There you are, going along making another batch of tasty sourdough bread, everything’s going peachy, the dough is in the oven baking, making the kitchen smell heavenly, the loaves are a lovely golden brown and only a few minutes before it’s time to pull them out to cool, when you suddenly realize…
O! M!! G!!! You immediately feel flushed and light headed, your stomach suddenly knotting up: you’ve accidentally put ALL your starter into the dough and forgot to save some to keep feeding. There’s no way to get it back out of the dough, it’s now bread and well baked.
This is the end of your starter, one of the few ways to actually kill it.
Perhaps you’ve been cultivating this starter for several months or even years, perhaps it was even handed down to you from your great gran from the “old country” and there’s no way to get more. You even washed out the jar so you can’t scrape a little batch up from the smears on the sides and continue on.
Or maybe a good hearted soul decided they’d do you a big favour one day and clean your fridge of all the old stuff, that bottle of sauce with just a teaspoon left, the lettuce that’s seen a better day, that jar of white goo that smells really weird… all into the trash or recycling and the jars washed up. “See how neat it all is?” they proudly say.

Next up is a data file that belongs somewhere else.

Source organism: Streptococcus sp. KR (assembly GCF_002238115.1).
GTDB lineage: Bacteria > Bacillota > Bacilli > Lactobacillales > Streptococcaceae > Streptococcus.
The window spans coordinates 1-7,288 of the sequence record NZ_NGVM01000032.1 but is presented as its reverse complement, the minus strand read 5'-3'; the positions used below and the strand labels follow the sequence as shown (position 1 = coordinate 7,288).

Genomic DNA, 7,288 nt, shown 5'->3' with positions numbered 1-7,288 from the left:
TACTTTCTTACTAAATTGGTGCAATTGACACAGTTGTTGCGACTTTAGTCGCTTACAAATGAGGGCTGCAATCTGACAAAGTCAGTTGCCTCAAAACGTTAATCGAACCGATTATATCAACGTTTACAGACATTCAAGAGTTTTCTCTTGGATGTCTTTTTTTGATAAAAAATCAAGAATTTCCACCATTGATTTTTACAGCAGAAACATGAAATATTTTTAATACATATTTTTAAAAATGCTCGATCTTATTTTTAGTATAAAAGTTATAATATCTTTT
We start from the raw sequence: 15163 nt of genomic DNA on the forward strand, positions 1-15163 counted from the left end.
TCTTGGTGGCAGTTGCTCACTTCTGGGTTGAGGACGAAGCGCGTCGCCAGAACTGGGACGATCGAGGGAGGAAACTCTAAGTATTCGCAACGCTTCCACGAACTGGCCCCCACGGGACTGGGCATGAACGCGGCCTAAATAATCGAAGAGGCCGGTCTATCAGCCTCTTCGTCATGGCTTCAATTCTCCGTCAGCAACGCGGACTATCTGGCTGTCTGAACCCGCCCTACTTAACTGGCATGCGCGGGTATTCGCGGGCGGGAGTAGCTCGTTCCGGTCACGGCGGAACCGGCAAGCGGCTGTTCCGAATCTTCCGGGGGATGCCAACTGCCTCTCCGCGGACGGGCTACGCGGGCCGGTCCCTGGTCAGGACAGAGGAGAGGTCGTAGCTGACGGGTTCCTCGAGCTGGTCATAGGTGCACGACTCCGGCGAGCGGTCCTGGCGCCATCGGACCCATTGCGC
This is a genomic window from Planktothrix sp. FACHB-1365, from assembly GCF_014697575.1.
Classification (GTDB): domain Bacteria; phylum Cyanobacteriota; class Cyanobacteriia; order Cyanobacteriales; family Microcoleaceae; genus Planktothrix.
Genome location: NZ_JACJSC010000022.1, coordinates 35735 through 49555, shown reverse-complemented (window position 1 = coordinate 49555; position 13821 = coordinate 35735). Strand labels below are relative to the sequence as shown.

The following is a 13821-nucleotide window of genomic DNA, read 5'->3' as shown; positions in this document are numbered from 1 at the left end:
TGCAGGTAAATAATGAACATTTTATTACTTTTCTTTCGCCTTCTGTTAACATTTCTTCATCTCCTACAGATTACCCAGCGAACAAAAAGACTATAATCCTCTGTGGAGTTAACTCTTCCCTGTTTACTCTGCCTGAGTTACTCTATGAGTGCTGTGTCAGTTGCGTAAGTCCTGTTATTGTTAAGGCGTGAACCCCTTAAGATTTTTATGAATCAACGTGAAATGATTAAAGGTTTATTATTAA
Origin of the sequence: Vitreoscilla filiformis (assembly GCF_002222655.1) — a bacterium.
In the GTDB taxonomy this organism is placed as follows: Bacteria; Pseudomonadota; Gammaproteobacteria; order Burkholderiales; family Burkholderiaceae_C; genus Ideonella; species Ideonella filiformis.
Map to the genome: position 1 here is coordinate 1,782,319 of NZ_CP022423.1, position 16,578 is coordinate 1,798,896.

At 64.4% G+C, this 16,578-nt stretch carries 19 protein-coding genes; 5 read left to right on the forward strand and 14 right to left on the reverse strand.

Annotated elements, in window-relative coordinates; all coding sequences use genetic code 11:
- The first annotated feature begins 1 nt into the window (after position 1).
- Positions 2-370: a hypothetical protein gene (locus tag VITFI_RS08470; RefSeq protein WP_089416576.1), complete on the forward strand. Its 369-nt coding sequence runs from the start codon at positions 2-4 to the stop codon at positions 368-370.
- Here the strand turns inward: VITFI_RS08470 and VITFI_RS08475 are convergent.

Or you have not fired up the starter for a very long time and go to grab your yeasty pet only to find the contents are totally encased in mould.
Oh, I hear a few of you chuckle, “That would never happen to me” you say with confidence. Stop chuckling, this has happened to a LOT of people, people who are totally familiar with and have been using sourdough for years, verily, your “pro” home bakers. All of the above scenarios have happened to people I know.
An inattentive few moments and there goes that starter you created from scratch several years back, gone. The bread comes out of the oven and tastes great but it is a sad affair indeed because it’s the last you’ll get of old Sam or Punchy or whatever you named you pet starter. Gone to sourdough heaven.
All you can do now is start from scratch. In a few weks, you will have a new starter but it will take a long time before it has matured and developed its own character. And very likely it will be different from ol’ Sam.
So how do you avoid that heart-crushing scenario? Simple: dry your starter. Do it next time you do a starter feed. It’s crazy simple and will ensure you can revive ol’ Sam even if you do get a brain fart moment and toss all of it into your latest dough. Here’s how…
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